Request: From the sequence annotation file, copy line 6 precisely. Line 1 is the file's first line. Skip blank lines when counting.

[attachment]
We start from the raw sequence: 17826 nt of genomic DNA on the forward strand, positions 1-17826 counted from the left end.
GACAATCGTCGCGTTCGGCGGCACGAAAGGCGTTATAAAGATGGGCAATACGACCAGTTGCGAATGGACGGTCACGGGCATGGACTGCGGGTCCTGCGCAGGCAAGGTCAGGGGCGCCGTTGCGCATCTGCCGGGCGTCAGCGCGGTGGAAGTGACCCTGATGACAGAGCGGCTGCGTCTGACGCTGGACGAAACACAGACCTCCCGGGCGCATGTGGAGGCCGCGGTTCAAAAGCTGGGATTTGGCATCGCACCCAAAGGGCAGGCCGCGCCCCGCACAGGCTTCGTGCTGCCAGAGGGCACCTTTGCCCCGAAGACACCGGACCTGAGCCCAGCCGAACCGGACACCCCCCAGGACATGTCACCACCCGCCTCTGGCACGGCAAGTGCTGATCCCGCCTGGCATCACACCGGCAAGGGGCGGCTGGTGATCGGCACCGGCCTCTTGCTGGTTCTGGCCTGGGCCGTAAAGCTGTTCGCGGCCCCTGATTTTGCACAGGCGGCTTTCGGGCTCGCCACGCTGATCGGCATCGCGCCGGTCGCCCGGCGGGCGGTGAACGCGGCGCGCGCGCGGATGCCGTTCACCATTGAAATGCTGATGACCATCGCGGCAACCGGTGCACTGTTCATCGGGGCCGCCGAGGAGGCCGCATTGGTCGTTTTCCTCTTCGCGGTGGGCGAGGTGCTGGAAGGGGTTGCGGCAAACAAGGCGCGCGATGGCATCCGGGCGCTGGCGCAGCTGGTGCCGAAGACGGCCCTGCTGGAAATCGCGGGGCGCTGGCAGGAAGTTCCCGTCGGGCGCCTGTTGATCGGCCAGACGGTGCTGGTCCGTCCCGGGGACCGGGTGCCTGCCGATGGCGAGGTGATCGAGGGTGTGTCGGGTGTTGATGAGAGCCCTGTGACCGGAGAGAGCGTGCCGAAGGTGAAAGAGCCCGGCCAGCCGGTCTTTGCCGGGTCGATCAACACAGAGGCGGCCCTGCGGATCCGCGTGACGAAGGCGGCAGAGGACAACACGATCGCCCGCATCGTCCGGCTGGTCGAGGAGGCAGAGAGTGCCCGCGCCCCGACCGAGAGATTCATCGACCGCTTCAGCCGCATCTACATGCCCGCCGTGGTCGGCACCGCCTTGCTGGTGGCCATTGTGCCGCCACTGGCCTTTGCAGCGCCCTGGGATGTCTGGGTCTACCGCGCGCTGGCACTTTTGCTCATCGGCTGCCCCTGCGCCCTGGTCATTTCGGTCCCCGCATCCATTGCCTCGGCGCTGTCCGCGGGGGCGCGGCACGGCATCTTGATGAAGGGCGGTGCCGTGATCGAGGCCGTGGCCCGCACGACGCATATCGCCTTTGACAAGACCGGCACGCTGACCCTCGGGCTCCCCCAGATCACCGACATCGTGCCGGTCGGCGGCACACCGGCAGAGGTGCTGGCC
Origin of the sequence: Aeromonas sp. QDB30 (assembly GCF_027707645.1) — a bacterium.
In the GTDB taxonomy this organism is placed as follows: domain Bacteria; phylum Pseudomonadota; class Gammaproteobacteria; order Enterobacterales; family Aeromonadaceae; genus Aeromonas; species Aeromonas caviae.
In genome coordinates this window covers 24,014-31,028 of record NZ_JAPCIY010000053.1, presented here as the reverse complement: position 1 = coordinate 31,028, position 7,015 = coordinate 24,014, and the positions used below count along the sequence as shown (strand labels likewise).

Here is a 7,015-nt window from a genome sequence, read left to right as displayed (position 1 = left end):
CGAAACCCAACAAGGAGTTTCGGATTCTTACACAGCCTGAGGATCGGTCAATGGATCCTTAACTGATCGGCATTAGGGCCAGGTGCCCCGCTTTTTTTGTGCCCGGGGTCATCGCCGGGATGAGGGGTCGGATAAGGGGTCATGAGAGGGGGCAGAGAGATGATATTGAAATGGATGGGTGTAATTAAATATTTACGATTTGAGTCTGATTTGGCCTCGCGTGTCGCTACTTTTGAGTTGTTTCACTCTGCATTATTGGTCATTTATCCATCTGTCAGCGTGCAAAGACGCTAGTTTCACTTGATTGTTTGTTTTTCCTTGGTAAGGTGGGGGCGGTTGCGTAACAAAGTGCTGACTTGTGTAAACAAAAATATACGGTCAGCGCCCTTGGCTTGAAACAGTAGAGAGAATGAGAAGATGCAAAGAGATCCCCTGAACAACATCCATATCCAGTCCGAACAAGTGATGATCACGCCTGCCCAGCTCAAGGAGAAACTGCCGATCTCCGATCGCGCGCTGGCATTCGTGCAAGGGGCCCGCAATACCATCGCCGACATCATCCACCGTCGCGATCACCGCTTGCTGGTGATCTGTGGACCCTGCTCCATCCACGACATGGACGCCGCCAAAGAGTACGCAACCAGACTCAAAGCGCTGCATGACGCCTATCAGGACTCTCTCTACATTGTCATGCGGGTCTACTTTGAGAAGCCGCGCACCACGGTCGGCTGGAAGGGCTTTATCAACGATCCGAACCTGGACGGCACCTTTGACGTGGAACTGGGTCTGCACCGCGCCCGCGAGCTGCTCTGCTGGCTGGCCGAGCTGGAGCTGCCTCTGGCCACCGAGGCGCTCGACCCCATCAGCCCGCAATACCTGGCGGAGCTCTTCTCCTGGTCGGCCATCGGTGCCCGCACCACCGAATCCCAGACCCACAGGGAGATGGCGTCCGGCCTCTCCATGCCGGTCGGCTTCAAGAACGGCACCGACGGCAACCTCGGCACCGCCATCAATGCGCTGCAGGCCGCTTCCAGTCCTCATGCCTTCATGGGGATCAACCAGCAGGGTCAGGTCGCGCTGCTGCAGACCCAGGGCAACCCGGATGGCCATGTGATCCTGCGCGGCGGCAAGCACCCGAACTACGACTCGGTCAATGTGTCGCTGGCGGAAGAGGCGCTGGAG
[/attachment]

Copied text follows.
Here is a 7,015-nt window from a genome sequence, read left to right as displayed (position 1 = left end):